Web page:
1. Paul Gowder is simply delightful.
2. My chicken soup is awesome.
3. My bittersweet chocolate pudding is even better.
4. Stanford's political science department places its graduates better than God.
5. One's musical education should always be continuous, and I am very open to learning and being challenged, and am at least aware of the good stuff and in favor of it. That I do not possess the good stuff (or any stuff, really), is due to my life-long limited budget for the arts, and my different priorities of spending more for books and food than music. I should not be blamed for this, but perhaps I could be pitied and thus looked upon charitably and treated with charity. At the end of the day, I am redeemable.
6. That said, I am also unapologetic and unwavering in my love for things that other people hate, namely country music and other "maudlin" stuff about love. In the immortal words of Tom Petty, no, I won't back down. I will not be changed. So there.
7. At some point, all friends reach an impasse, a sort of friendly detente, which I call the punk/God split. You can have a conversation where statements 1, 2, and 3 are all in perfect agreement, filled with comity and bon homie: 1. Kids these days don't know what real punk is. 2. "Real" punk is great! What passes as punk these days is crap! 3. The Clash were awesome! Now, they are great punk! Statements 1, 2, and 3 generate nothing but unanimous assent, and not only do you have a mutual love, but also a mutual hate: kids these days, "not-real" punk, etc. But then you get to statement 4., in which one of you identifies a band you consider to be "real" punk that the other does not, and then one of you just keeps quiet, and changes the conversation. And that is what real friendship is: holding one's tongue, and keeping the friendship, because being friends is more important than being right. Even though you are right, of course.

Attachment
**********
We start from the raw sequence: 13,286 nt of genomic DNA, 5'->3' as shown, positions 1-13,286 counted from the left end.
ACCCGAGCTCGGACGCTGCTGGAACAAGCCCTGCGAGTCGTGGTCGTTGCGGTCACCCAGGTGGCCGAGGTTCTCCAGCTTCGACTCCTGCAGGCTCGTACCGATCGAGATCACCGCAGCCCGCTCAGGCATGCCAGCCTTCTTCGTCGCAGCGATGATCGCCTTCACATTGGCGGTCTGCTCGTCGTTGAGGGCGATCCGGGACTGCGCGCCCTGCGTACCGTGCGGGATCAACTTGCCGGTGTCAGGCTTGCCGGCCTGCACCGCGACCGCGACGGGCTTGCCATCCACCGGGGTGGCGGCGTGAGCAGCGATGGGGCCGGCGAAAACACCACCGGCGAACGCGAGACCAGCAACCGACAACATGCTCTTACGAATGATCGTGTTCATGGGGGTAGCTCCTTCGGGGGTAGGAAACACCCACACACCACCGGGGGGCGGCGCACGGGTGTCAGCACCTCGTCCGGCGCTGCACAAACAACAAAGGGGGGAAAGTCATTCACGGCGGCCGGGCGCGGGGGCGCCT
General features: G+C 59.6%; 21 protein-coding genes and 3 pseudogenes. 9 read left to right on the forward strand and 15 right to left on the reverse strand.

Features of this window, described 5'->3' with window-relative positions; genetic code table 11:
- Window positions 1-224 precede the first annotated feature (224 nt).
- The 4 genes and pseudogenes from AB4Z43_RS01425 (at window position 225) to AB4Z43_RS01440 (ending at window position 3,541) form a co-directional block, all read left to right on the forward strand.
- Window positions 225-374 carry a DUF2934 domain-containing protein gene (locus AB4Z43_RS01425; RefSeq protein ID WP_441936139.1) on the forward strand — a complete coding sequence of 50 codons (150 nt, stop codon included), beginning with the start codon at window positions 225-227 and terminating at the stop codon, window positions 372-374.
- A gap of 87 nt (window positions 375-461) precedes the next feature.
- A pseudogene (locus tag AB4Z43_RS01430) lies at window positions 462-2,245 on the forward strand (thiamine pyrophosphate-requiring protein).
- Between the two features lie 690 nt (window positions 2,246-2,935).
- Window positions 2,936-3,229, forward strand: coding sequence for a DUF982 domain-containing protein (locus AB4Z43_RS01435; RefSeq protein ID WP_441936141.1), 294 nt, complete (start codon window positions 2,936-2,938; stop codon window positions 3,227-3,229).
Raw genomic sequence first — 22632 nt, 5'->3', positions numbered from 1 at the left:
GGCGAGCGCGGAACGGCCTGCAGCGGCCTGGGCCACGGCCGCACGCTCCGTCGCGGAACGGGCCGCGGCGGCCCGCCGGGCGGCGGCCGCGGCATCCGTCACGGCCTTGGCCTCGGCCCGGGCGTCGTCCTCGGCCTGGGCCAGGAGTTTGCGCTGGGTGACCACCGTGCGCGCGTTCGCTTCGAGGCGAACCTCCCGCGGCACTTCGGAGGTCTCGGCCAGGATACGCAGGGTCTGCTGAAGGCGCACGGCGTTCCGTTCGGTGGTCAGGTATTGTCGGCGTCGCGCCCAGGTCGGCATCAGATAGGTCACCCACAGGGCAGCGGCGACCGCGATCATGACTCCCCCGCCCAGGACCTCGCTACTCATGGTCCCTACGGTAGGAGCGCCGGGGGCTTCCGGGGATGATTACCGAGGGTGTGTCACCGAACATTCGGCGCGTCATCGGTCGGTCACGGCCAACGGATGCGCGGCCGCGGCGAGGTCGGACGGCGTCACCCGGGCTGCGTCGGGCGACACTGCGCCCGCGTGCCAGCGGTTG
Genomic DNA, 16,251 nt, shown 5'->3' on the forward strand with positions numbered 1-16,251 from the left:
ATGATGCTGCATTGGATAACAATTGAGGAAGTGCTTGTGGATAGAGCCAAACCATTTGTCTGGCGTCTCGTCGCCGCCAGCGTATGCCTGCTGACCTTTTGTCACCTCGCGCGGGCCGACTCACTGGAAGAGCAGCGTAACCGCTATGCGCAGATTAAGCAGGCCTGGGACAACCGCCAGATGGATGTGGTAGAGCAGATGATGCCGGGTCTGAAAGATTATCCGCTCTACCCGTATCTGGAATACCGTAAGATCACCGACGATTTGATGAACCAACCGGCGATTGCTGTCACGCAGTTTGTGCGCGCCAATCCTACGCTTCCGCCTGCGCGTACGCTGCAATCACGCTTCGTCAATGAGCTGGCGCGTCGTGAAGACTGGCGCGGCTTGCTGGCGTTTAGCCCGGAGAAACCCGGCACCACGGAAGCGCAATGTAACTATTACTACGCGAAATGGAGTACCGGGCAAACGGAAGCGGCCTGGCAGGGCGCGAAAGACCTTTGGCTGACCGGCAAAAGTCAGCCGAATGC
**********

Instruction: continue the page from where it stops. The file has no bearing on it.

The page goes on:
One can have the exact same conversation about any other topic upon which one would vehemently disagree: belief in God, rigorousness and value of social science, value of literary theory, etc. etc.
This also extends to lovers, although I can't figure out if one compromises more or less for a lover than a friend. On the one hand, friends are for life, and more valuable than any passing boy/girlfriend. On the other, so are partners. On the other other, you have to spend more time with partners than you do friends. On the other other other, love is a more powerful emotion than bon homie. Suffice it to say, I have always had to tolerate something I've hated, e.g., bad punk or reggae, but I do so willingly, because that is what you do when you are a sucker.
8. The problem with imposing one's taste on others is that one should share, but not demand. One should not force or coerce another to bend towards one's "subjective universal" truth/whim.
Let me not to the marriage of true minds
Admit impediments. Love is not love
Which alters when it alteration finds
Or bends with the remover to remove,
O no! It is an ever fixed mark
That looks upon tempests and is never shaken
It is the star to every wandering bark,
Whose worth's unknown, although his height be taken.
Love's not Time's fool, though rosy lips and cheeks
Within his bending sickle's compass come:
Love alters not with his brief hours and weeks,
But bears it out even to the edge of doom.
If this be error and upon me proved,
I never writ, nor no man ever loved.
-Shakespeare, Sonnet 116
9. Studying for a statistics midterm SUCKS.
10. Not seeing the reggae-loving, country-hating TD for a few days for the above reason sucks even more.